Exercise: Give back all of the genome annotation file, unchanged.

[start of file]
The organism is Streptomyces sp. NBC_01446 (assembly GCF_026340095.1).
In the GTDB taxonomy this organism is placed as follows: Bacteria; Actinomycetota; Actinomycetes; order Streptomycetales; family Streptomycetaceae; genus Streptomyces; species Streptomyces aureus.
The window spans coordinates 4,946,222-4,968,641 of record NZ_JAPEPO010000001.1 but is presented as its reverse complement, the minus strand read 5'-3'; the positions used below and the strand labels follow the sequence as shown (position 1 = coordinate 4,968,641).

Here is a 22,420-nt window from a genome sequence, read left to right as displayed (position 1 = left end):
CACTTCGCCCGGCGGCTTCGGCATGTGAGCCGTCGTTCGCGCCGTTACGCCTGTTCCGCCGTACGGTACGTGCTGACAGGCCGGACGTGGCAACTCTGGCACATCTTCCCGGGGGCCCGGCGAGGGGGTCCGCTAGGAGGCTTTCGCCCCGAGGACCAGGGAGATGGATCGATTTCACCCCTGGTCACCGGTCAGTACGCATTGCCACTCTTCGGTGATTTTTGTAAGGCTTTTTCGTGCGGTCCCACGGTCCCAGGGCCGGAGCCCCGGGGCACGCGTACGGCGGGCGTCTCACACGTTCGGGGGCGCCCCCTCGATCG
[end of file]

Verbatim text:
The organism is Streptomyces sp. NBC_01446 (assembly GCF_026340095.1).
In the GTDB taxonomy this organism is placed as follows: Bacteria; Actinomycetota; Actinomycetes; order Streptomycetales; family Streptomycetaceae; genus Streptomyces; species Streptomyces aureus.
The window spans coordinates 4,946,222-4,968,641 of record NZ_JAPEPO010000001.1 but is presented as its reverse complement, the minus strand read 5'-3'; the positions used below and the strand labels follow the sequence as shown (position 1 = coordinate 4,968,641).

Here is a 22,420-nt window from a genome sequence, read left to right as displayed (position 1 = left end):
CACTTCGCCCGGCGGCTTCGGCATGTGAGCCGTCGTTCGCGCCGTTACGCCTGTTCCGCCGTACGGTACGTGCTGACAGGCCGGACGTGGCAACTCTGGCACATCTTCCCGGGGGCCCGGCGAGGGGGTCCGCTAGGAGGCTTTCGCCCCGAGGACCAGGGAGATGGATCGATTTCACCCCTGGTCACCGGTCAGTACGCATTGCCACTCTTCGGTGATTTTTGTAAGGCTTTTTCGTGCGGTCCCACGGTCCCAGGGCCGGAGCCCCGGGGCACGCGTACGGCGGGCGTCTCACACGTTCGGGGGCGCCCCCTCGATCG